Using mathematical concepts, Princeton researchers have developed a method of discovering new drugs for a range of diseases by calculating which physical properties of biological molecules may predict their effectiveness as medicines.
The technique already has identified several potential new drugs that were shown to be effective for fighting strains of HIV by researchers at Johns Hopkins University.
"The power of this is that it's a general method," said Princeton chemical and biological engineering professor Christodoulos Floudas, who led the research team. "It has proven successful in finding potential peptides to fight HIV, but it should also be effective in searching for drugs for other diseases."
Floudas, the Stephen C. Macaleer '63 Professor in Engineering and Applied Science, and Princeton engineering doctoral student Meghan Bellows-Peterson collaborated on the study with researchers at the Johns Hopkins University School of Medicine. Their findings were reported in the Nov. 17, 2010, issue of Biophysical Journal.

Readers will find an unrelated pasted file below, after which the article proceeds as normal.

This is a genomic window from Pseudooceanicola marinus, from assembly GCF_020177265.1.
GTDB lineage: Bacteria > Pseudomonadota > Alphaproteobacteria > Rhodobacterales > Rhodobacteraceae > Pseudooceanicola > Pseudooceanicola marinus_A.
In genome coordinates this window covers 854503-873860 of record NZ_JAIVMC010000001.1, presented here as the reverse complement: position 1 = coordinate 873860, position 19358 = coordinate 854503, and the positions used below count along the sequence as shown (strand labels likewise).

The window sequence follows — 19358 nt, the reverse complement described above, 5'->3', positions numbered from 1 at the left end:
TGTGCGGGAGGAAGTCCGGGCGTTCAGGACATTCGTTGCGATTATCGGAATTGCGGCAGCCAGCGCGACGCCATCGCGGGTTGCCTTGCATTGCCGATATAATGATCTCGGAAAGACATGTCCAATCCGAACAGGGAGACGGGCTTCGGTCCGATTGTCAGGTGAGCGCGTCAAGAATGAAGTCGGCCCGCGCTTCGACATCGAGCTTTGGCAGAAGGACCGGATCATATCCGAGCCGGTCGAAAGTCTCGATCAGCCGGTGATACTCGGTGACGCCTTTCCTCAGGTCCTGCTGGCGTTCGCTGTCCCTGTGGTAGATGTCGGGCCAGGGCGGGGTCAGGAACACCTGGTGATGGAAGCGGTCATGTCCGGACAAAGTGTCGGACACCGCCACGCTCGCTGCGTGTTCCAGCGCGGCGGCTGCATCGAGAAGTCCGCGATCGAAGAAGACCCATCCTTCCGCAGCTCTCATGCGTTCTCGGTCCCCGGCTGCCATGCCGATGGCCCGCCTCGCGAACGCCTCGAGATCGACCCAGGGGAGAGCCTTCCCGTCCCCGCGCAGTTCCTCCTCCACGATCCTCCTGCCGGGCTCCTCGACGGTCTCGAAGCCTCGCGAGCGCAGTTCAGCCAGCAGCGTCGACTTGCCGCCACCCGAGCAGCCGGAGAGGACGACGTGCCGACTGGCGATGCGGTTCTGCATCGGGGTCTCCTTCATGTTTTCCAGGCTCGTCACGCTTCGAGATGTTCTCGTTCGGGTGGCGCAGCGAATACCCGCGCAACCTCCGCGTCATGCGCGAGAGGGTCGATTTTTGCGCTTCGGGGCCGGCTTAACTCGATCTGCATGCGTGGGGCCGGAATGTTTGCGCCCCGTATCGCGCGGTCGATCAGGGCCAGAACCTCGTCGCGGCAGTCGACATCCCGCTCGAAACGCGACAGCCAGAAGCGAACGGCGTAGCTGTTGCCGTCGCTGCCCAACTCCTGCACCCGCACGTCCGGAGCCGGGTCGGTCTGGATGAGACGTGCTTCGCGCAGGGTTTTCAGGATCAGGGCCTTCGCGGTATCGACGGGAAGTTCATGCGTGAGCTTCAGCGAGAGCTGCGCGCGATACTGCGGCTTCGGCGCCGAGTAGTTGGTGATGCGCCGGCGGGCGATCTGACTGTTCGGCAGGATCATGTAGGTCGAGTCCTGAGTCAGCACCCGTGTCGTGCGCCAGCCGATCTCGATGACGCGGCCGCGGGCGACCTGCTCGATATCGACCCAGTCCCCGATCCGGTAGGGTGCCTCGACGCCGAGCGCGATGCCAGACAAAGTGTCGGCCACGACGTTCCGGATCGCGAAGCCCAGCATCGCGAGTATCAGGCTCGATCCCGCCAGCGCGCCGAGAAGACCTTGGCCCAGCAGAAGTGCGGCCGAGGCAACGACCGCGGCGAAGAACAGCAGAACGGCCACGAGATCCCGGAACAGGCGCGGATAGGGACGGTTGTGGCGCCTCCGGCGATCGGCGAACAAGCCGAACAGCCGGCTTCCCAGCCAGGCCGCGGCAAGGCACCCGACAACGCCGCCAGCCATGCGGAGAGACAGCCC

The researchers' technique combines concepts from optimization theory, a field of mathematics that focuses on calculating the best option among a number of choices, with those of computational biology, which combines mathematics, statistics and computer science for biology research.
In the case of HIV, the challenge for the Princeton team was to find peptides -- the small chains of biologically active amino acids that are the basic building blocks of proteins -- that could stop the virus from infecting human cells.
"The Princeton researchers have a very sophisticated way of selecting peptides that will fit a particular binding site on an HIV virus," said collaborator Robert Siliciano, a professor of medicine at Johns Hopkins and a 1974 Princeton graduate, who specializes in the treatment of HIV. "It narrows the possibilities, and may reduce the amount of time and resources it takes
|Contact: Chris Emery|
Princeton University, Engineering School